Building new schools 'must be top priority' for government
Hundreds of extra schools could have to be built in England to cope with the school population bulge, say public sector buildings specialists.
Official figures suggest there will be almost 730,000 more school age children by 2020 than there were last year.
Scape group, which advises local authorities on new buildings, says this amounts to 24,287 more classrooms.
But ministers say there is "significant capacity still in the system... before new places need to be created".
A Department for Education spokeswoman said local authorities would continue to create thousands more school places in coming years, with 600,000 additional pupil places created in the five years to May 2015.
"And we are investing £7bn in new places up to 2021," the spokeswoman added.
However the Local Government Association, which represents 370 councils in England, says its own research suggests that although existing schools have been expanding to cope with the bulge, many have almost run out of space.
And once it is no longer possible to increase the size of existing schools - new ones will be needed, the LGA points out.
Department for Education figures project 8.6% more primary school pupils in England by 2020 - but the biggest increase will be as children move into secondary school where pupil numbers are expected to rise by 12%.
Scape's report says this could amount to the equivalent of more than 2,000 new schools.
"The country will soon start to feel the full weight of the impending boom in pupil numbers and we're already seeing unprecedented pressure on school places.
"A radical new wave of school-building must be a top priority for the government," said chief executive Mark Robinson.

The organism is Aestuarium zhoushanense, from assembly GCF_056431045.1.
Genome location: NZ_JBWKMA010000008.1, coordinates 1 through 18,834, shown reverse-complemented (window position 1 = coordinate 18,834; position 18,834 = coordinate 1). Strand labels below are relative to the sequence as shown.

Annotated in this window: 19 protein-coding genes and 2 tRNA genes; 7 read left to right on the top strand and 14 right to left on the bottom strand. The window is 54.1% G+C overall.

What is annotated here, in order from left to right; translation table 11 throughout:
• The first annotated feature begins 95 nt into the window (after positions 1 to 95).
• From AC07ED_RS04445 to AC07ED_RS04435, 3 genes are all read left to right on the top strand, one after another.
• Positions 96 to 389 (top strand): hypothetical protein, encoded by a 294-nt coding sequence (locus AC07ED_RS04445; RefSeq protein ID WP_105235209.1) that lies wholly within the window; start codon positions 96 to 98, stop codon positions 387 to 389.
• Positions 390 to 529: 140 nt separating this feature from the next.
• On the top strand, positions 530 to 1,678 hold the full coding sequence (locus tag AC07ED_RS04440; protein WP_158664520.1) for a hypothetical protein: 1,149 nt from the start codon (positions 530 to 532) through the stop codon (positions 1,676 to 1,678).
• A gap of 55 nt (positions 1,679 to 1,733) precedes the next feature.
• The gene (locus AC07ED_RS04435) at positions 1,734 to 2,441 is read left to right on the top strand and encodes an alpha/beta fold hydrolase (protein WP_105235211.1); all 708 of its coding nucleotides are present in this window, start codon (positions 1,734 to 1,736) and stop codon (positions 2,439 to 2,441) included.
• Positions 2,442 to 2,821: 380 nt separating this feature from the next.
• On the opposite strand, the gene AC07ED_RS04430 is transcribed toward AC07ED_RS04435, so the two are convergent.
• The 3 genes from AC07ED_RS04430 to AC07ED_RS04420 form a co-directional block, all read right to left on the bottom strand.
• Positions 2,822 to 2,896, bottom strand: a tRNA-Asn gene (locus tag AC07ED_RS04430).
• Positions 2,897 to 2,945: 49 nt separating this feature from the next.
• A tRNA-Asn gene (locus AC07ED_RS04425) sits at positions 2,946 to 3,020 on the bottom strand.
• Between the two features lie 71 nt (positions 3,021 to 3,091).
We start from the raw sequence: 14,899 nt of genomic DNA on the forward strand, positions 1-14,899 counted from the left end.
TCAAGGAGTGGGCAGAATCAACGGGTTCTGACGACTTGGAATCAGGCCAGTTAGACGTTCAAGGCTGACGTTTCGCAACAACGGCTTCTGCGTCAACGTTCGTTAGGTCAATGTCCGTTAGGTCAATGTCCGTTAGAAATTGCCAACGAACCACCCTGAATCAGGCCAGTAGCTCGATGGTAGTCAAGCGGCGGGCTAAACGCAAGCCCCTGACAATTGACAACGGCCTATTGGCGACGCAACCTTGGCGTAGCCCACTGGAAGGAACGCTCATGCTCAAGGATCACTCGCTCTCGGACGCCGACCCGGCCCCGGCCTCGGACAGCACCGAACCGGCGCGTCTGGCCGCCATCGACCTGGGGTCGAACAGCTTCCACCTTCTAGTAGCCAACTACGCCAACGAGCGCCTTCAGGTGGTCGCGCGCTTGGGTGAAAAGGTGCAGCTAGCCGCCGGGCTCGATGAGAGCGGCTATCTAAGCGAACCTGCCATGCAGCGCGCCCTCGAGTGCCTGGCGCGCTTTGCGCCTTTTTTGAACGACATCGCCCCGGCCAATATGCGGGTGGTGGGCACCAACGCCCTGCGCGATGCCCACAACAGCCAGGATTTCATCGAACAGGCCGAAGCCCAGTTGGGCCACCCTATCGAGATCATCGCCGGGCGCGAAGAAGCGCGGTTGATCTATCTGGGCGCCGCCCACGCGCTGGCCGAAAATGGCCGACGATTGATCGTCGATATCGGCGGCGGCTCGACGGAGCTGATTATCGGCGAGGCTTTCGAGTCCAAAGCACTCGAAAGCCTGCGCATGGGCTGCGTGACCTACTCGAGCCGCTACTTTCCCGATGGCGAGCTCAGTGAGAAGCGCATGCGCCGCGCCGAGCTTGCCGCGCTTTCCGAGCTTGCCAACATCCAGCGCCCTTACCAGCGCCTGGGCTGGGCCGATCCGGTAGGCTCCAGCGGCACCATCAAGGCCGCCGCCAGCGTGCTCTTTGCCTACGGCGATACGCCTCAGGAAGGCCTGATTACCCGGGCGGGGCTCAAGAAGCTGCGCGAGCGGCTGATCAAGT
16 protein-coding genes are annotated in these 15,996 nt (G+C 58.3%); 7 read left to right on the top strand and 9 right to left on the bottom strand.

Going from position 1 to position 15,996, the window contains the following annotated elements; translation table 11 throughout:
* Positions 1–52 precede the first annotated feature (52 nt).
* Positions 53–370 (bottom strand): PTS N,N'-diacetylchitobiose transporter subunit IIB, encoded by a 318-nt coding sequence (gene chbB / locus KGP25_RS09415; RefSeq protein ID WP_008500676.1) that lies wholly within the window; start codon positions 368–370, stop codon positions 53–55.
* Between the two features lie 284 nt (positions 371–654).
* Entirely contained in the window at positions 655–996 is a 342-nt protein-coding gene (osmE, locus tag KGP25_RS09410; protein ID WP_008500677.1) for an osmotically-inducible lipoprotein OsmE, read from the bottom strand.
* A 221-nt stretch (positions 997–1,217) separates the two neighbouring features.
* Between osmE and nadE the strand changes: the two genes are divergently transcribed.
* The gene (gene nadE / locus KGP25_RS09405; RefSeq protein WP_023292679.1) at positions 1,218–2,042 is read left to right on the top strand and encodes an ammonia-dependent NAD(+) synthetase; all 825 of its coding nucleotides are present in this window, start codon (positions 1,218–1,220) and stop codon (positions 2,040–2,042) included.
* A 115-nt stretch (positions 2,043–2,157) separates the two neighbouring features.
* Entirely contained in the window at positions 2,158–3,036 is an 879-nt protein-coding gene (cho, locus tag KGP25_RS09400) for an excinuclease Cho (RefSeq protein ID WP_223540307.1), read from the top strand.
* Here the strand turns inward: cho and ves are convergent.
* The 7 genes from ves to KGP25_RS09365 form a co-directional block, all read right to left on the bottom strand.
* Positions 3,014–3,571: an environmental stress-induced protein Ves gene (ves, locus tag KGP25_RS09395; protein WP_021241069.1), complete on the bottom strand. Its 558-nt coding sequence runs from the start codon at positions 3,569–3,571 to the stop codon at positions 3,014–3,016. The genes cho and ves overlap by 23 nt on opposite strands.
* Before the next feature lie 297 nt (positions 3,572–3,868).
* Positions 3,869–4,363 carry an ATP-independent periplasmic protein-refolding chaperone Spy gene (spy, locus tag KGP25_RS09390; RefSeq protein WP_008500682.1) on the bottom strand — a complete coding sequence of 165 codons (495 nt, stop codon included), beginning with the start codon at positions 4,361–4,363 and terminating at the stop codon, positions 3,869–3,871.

Scape says demand for places will vary between regions, with London, the south-east and east of England feeling the most pressure - and the north-east and north-west facing more modest increases.
The LGA has long been critical of the government's emphasis on free schools as the solution to the places crisis and says Scape's calculations support their argument that powers to open new schools should be returned to councils.
They also want academy schools, which are outside local authority control, to have to expand to make sure every child has a place.
"Councils have a statutory duty to ensure every child has a school place available to them but find themselves in the difficult position of not being able to ensure schools, including academies, expand," said Richard Watts, chairman of the LGA's Children and Young People Board.
"Finding suitable sponsors with the capacity to take on the running of a successful new school is also proving a challenge."
The DfE spokeswoman said the system was responding well to growing pupil numbers and thanks to "hard work and investment, 1.4m more pupils are now in good or outstanding schools than in 2010".
The overwhelming majority of parents (more than 95%) received offers in their top three preferred primary or secondary schools this year, she added.